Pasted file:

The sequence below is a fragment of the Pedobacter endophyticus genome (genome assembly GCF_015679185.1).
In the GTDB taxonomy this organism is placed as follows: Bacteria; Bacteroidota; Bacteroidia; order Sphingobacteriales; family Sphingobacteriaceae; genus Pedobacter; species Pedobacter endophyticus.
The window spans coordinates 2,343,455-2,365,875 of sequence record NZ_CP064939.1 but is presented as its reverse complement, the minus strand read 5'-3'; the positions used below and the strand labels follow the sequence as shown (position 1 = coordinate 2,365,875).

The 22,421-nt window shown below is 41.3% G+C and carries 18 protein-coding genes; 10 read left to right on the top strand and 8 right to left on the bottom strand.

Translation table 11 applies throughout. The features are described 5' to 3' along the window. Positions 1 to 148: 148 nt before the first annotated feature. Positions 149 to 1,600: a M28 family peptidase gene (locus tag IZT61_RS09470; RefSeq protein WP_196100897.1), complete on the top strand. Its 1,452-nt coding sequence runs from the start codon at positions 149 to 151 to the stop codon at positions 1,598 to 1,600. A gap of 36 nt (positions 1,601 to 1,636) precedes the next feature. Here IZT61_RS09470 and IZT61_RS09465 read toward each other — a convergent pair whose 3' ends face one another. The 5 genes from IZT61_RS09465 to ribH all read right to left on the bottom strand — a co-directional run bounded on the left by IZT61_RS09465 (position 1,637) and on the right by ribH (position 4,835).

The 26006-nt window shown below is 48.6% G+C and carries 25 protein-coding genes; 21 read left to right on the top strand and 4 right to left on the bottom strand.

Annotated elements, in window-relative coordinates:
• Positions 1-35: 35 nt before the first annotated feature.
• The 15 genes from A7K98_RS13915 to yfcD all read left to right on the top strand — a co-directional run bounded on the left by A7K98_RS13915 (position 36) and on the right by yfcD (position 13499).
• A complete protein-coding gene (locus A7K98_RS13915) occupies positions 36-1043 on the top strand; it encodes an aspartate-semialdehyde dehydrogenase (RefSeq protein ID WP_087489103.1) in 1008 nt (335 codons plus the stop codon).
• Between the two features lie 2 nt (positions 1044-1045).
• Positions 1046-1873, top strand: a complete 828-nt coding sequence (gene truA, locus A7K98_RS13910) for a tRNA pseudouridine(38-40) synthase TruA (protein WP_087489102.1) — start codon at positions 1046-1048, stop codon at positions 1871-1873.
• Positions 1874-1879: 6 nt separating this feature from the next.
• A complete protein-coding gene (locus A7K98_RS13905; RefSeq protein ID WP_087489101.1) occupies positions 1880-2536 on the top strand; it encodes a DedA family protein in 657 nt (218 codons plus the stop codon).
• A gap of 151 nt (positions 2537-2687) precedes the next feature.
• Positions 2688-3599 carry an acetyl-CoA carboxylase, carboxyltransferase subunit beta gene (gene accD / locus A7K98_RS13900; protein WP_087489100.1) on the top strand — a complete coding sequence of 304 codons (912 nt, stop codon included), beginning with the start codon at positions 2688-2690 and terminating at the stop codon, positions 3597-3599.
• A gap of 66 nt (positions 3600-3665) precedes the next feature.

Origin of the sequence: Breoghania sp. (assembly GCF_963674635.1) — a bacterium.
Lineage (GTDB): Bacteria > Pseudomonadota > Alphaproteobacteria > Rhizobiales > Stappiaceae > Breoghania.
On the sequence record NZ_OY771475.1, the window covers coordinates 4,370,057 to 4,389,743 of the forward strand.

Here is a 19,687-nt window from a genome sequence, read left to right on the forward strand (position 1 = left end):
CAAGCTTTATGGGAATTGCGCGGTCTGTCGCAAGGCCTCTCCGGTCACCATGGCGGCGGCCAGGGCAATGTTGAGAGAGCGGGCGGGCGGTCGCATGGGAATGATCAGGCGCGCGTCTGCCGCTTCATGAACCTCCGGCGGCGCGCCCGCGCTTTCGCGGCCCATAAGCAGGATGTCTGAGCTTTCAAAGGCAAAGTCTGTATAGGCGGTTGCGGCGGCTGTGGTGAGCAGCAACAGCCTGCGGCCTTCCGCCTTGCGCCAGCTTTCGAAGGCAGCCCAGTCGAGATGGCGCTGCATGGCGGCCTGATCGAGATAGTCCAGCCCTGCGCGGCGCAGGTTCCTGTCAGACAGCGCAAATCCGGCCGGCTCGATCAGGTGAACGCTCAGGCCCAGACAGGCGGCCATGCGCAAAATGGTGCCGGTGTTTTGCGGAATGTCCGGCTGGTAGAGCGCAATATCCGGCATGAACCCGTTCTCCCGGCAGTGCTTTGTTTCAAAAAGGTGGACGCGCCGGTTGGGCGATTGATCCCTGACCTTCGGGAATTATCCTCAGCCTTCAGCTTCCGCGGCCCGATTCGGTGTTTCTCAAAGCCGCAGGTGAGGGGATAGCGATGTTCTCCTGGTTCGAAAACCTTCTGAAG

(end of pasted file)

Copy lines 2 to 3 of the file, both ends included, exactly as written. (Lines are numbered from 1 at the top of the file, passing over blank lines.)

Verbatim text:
In the GTDB taxonomy this organism is placed as follows: Bacteria; Bacteroidota; Bacteroidia; order Sphingobacteriales; family Sphingobacteriaceae; genus Pedobacter; species Pedobacter endophyticus.
The window spans coordinates 2,343,455-2,365,875 of sequence record NZ_CP064939.1 but is presented as its reverse complement, the minus strand read 5'-3'; the positions used below and the strand labels follow the sequence as shown (position 1 = coordinate 2,365,875).